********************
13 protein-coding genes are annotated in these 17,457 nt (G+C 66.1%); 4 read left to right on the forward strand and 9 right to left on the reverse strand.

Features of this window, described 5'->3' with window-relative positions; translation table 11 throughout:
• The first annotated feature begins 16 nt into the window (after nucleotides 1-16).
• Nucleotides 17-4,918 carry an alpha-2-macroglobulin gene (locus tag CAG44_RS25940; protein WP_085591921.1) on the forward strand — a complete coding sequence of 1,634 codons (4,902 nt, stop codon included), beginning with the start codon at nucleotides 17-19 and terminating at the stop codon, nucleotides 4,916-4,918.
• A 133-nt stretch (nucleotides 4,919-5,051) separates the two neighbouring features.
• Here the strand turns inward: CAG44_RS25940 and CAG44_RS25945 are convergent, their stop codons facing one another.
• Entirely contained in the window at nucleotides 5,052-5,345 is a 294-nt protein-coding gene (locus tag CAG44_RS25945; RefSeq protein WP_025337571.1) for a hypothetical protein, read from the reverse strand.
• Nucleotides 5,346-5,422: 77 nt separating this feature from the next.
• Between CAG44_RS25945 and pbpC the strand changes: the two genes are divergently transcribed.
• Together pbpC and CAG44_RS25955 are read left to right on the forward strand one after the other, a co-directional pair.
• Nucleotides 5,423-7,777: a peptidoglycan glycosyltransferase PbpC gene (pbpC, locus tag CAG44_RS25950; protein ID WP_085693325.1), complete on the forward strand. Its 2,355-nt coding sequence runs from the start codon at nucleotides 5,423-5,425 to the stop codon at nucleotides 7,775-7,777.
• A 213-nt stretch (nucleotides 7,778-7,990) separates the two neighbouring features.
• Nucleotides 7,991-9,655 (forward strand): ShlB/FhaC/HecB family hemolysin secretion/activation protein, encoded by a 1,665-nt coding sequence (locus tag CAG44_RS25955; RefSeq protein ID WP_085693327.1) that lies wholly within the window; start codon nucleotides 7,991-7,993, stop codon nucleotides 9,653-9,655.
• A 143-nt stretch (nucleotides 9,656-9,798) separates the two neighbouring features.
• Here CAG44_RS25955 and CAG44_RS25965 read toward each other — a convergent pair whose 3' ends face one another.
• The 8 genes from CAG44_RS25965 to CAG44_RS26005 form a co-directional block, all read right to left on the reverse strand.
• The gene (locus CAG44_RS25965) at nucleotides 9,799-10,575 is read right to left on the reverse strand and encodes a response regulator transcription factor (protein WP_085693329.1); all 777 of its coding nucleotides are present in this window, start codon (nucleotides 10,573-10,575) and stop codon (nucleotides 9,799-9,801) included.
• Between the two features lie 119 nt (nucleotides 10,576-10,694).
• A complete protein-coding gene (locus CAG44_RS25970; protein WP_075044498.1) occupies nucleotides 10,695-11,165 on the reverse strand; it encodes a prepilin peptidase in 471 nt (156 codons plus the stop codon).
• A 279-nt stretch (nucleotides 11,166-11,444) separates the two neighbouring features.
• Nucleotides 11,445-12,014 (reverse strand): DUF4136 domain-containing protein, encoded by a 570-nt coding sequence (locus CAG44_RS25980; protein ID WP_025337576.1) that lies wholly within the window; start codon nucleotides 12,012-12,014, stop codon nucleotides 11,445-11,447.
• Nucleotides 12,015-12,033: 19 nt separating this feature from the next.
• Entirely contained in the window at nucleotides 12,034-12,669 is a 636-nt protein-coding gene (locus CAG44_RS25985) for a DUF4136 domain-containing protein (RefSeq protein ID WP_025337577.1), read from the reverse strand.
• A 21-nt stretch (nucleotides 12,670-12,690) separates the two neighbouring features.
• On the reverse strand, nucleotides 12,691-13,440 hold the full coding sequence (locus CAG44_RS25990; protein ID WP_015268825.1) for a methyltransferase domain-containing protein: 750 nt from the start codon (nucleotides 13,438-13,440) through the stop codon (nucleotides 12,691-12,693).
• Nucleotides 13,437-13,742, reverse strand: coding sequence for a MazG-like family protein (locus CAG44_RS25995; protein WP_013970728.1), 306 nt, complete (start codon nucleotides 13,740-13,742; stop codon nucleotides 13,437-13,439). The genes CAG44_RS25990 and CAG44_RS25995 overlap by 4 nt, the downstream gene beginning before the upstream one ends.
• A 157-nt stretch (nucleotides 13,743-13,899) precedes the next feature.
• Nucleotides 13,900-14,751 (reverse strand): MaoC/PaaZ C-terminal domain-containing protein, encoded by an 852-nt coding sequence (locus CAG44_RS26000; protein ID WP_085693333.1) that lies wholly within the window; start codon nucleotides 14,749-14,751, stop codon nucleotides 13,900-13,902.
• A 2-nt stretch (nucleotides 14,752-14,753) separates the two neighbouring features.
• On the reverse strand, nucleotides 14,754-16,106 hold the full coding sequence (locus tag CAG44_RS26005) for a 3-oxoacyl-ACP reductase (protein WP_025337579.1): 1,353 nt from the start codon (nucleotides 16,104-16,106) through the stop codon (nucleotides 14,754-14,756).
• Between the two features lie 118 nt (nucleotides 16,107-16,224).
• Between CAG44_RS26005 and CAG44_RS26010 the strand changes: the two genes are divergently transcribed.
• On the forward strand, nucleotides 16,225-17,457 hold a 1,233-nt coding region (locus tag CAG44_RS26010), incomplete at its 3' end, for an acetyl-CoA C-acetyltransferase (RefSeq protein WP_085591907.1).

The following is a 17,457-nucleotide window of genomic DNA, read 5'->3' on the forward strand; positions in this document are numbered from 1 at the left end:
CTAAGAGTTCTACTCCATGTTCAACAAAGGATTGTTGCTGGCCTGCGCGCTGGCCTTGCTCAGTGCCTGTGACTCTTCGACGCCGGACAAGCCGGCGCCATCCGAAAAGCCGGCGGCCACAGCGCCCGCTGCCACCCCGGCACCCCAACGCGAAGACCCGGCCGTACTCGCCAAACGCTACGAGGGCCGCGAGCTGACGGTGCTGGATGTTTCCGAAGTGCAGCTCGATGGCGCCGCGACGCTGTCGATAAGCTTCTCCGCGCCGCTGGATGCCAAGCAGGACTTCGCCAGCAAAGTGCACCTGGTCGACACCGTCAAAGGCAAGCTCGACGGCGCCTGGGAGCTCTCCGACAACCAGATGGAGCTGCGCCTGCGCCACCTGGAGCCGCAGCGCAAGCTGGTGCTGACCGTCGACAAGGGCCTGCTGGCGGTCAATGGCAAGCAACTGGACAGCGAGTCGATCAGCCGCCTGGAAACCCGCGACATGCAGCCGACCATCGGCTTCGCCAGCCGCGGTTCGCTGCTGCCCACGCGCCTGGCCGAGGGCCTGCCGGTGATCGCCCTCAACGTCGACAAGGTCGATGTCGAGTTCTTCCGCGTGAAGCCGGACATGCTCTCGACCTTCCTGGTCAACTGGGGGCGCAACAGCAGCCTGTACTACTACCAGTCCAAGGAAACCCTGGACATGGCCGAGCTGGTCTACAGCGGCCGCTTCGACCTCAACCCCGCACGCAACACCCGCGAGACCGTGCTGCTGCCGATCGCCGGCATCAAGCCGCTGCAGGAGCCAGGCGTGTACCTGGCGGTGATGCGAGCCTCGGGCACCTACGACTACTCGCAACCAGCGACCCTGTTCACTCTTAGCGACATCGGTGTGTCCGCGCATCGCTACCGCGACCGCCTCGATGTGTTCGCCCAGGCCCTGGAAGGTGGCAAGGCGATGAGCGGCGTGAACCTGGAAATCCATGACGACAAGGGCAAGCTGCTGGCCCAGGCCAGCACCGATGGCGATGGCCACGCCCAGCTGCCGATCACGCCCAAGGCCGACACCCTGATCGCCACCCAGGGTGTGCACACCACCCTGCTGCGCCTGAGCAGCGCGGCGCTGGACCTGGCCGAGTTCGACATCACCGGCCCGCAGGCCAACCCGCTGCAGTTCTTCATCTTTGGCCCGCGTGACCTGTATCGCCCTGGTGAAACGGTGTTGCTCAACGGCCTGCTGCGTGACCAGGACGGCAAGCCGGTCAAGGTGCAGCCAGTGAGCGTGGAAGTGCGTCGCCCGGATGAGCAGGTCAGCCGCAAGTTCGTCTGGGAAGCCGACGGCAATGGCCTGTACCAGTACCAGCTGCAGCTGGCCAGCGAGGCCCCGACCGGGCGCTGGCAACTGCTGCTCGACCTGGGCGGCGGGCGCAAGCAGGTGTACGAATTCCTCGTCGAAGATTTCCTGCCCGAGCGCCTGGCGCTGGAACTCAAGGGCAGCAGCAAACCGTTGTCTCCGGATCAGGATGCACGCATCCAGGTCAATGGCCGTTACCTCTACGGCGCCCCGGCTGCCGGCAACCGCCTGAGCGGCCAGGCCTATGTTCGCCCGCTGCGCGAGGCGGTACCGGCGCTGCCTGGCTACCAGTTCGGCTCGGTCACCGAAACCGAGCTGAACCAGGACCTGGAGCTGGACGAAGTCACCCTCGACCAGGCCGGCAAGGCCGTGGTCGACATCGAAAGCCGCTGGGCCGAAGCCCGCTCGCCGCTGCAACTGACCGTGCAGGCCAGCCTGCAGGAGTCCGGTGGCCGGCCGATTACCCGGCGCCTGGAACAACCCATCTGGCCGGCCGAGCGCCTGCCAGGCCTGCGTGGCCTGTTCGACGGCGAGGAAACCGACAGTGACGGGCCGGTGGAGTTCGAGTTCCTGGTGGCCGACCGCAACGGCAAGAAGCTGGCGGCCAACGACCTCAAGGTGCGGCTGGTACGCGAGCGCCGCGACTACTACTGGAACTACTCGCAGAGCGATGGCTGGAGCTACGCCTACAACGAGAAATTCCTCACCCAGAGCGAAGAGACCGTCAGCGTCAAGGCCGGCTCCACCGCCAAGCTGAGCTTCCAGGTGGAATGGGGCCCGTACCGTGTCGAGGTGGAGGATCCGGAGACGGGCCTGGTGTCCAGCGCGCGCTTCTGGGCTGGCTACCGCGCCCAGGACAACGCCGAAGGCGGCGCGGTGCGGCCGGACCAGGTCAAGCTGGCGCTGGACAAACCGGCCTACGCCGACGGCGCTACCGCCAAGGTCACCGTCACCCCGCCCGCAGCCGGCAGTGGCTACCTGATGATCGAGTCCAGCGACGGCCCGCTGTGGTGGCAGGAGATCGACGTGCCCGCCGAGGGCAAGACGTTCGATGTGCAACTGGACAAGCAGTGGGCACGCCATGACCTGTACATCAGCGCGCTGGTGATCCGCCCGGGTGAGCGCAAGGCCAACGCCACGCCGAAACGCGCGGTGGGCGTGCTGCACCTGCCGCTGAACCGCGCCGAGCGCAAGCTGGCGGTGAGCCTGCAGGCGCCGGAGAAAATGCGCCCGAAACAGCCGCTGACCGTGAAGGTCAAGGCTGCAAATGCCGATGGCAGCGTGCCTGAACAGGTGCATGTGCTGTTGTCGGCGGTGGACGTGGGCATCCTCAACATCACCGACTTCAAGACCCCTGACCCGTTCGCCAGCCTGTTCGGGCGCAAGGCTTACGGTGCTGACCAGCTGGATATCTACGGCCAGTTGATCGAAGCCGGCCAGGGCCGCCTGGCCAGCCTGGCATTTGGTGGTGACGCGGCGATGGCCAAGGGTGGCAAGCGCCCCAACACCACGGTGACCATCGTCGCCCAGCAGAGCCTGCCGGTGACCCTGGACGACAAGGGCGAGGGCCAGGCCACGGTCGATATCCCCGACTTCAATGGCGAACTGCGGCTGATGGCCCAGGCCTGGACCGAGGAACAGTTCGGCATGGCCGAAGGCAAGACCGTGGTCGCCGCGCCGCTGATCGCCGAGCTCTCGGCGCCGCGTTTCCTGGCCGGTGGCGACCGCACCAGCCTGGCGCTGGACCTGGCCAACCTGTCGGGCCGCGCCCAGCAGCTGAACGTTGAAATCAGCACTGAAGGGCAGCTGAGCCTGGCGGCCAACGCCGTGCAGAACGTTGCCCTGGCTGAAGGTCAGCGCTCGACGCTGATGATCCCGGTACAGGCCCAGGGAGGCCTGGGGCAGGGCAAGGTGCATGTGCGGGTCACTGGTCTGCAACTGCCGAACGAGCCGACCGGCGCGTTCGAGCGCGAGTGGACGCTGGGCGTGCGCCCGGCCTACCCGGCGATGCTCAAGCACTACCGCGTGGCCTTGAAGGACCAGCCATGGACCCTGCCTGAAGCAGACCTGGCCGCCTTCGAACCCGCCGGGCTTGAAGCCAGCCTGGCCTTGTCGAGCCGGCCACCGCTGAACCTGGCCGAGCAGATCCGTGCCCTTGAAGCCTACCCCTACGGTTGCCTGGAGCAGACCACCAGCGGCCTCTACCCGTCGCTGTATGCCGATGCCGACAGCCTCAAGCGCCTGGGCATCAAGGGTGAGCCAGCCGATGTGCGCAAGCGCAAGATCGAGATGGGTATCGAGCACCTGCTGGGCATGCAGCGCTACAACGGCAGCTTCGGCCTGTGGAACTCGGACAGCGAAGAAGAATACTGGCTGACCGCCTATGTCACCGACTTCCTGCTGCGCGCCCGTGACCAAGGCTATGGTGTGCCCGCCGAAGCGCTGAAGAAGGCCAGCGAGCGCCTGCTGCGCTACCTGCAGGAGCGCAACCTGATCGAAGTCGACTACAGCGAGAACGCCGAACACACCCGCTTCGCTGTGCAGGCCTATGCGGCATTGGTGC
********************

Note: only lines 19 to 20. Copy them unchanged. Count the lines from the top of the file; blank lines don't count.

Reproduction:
• A complete protein-coding gene (locus CAG44_RS25970; protein WP_075044498.1) occupies nucleotides 10,695-11,165 on the reverse strand; it encodes a prepilin peptidase in 471 nt (156 codons plus the stop codon).
• A 279-nt stretch (nucleotides 11,166-11,444) separates the two neighbouring features.